Celebrating Female Innovation & Ingenuity at Polaris: Part ll
As Women’s History Month Continues, we celebrate the contributions and impact women have made at Polaris and in the Powersports industry. We spoke with two accomplished engineers at Polaris who are making their own trails and helping Polaris lead the industry into electrification leadership.
How did you get started in engineering and how did you know it’s what you wanted to do?
Alex: I wanted to go into English Literature, but my mother – who wanted my sister and me to be very strong, financially independent women — convinced me to use my skills in math and science to be creative in a different way. She suggested engineering and after taking some classes in school, I never looked back.
Amber: I only discovered what engineers did because I went to work with my father for ‘Take Your Daughter to Work Day’ when he ran a calibration lab at Honeywell. It was my first exposure to what he did, and it was exciting to see how I could take the creative part of myself and combine it with making a difference for a team. As I grew up, I initially started work in a different field, but after having my kids, I decided I wanted to build a career and went back to school for electrical engineering. After graduating, I started at Polaris and have been here for over 13 years.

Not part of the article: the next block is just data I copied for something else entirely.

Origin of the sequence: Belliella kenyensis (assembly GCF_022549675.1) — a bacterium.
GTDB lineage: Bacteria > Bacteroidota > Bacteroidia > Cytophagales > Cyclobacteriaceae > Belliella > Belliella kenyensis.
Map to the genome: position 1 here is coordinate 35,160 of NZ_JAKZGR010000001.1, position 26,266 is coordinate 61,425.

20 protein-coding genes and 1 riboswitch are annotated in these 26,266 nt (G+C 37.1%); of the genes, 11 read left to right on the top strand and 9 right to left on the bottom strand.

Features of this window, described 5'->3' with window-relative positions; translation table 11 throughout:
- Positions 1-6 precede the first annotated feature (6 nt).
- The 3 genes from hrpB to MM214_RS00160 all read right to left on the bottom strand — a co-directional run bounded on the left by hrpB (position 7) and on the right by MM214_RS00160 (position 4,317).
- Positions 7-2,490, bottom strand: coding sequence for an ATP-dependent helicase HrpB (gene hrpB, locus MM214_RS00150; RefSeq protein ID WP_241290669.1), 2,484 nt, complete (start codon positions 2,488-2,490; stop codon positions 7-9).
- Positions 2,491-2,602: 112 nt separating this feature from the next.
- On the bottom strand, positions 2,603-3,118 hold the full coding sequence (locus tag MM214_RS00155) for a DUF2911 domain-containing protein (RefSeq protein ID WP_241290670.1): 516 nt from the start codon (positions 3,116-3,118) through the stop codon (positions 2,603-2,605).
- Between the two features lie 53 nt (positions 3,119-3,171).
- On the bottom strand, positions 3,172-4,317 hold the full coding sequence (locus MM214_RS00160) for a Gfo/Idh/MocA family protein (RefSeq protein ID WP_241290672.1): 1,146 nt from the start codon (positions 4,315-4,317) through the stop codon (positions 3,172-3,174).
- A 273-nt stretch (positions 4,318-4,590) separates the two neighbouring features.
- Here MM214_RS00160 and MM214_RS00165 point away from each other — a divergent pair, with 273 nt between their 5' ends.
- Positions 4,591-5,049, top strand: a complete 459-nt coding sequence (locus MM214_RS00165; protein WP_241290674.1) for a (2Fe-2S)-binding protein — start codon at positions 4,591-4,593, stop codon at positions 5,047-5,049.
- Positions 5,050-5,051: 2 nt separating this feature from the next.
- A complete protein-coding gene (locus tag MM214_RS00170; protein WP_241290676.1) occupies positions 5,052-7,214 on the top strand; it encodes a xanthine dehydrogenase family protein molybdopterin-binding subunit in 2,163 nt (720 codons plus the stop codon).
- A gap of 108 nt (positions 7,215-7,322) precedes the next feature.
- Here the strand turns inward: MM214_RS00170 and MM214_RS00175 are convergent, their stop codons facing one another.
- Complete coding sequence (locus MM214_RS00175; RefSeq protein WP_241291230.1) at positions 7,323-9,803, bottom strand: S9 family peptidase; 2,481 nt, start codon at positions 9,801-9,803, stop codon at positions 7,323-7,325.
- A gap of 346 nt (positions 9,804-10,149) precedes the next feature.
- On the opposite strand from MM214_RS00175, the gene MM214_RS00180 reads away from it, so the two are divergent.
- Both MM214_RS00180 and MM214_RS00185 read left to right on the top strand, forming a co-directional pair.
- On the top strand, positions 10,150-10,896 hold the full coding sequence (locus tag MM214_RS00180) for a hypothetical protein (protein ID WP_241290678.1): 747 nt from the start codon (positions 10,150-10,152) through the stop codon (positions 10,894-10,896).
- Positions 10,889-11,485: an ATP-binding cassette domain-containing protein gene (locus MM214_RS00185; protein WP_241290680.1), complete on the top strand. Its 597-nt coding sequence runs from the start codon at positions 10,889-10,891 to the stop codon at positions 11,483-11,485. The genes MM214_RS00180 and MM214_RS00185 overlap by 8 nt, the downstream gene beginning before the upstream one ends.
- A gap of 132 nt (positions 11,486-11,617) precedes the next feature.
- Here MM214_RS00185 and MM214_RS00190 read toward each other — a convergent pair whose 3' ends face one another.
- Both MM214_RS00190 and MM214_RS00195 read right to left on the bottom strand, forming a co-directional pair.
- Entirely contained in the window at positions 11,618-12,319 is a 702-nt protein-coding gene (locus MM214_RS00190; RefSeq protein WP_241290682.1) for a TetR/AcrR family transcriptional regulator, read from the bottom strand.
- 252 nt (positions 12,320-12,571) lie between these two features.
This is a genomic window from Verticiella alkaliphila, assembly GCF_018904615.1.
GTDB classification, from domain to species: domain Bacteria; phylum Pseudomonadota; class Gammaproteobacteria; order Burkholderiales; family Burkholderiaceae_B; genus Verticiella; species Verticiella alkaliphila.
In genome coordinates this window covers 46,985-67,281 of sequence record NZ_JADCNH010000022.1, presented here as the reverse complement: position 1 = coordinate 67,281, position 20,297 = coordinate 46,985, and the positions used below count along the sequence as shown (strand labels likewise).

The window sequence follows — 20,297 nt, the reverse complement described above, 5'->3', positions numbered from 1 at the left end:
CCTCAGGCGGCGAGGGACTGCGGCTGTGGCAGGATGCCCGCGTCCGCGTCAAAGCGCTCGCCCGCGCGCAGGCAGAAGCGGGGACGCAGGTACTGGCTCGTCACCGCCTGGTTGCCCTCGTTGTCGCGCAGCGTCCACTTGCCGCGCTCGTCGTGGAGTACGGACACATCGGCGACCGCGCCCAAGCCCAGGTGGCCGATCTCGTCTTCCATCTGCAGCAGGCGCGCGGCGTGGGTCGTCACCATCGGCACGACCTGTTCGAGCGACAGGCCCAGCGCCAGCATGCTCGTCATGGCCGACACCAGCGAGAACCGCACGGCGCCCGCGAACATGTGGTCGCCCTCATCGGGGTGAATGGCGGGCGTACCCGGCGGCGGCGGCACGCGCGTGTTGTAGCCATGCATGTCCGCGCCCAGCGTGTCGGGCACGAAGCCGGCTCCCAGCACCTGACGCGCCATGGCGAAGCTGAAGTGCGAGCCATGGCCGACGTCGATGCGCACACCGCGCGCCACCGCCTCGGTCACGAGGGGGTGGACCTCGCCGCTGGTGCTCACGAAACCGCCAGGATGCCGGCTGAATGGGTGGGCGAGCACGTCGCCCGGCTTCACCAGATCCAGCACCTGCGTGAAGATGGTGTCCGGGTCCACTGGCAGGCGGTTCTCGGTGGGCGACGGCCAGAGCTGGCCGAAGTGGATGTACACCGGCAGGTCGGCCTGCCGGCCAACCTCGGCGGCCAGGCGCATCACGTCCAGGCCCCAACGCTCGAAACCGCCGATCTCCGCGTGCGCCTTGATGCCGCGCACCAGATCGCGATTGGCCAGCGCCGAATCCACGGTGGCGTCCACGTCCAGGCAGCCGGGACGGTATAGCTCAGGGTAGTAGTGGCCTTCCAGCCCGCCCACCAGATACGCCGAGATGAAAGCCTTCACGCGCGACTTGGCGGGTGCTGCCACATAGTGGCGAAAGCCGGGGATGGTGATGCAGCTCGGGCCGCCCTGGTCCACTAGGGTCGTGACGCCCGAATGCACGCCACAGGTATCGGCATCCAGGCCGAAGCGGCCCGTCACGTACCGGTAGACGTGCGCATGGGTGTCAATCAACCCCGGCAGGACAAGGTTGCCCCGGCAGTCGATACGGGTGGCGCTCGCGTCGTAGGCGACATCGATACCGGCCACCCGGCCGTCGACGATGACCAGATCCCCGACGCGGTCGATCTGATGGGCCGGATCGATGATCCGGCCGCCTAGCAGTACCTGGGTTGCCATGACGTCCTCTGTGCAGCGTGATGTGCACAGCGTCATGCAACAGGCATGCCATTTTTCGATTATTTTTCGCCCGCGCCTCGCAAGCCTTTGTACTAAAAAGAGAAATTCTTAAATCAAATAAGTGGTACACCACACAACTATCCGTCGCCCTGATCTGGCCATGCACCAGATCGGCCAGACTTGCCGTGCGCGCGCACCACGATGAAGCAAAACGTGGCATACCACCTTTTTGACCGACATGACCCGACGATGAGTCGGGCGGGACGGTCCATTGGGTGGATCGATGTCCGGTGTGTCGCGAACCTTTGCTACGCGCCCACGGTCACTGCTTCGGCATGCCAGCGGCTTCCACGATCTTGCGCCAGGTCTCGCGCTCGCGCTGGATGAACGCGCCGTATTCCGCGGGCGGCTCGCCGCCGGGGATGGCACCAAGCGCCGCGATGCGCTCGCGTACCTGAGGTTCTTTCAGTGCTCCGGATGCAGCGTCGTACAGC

As technology and the industry are evolving, you’re working on the cutting edge of new tech with electrification. What has that experience been like for you?
Alex: We’re working on a lot of things that aren’t just new to Polaris but are evolving at a rapid pace for everyone. As quickly as it moves, it’s a balance of keeping up with what we’re doing now, while also looking ahead to make sure we don’t miss future opportunities. And we’re competing with some big, strong companies for the talent we need to further these efforts. As a leader, it is also about focusing on recruiting and attracting the right talent in these new tech areas.
Amber: In newer tech areas, the personalities seem to be even stronger and being assertive enough to have a positive impact is even more challenging. The technology evolves so fast that you can’t be the expert in all the areas, so you have to hold your own, trust what you know, ask a lot of questions, and get comfortable being uncomfortable. It’s a great growth opportunity.
Just under half the labor force in the US is female, but only 11% of the Engineering workforce is female. Given this gender gap, how did you achieve your success?
Alex: Can I answer for Amber? I heard somebody once say that to be a female pilot you have to be 10 times better than your male counterpart. And when I look at Amber, I see hard work, perseverance and one of the smartest and most agile and adaptable people I know.
Amber: Alex is incredibly driven, and she is just a powerful person. She pushes and knows her capabilities and who she is. She puts it out there every day in a way that is incredibly valuable to those around her.
What advice would you give the next generation of female leaders and/or what advice would you give to women trying to break into engineering and technology?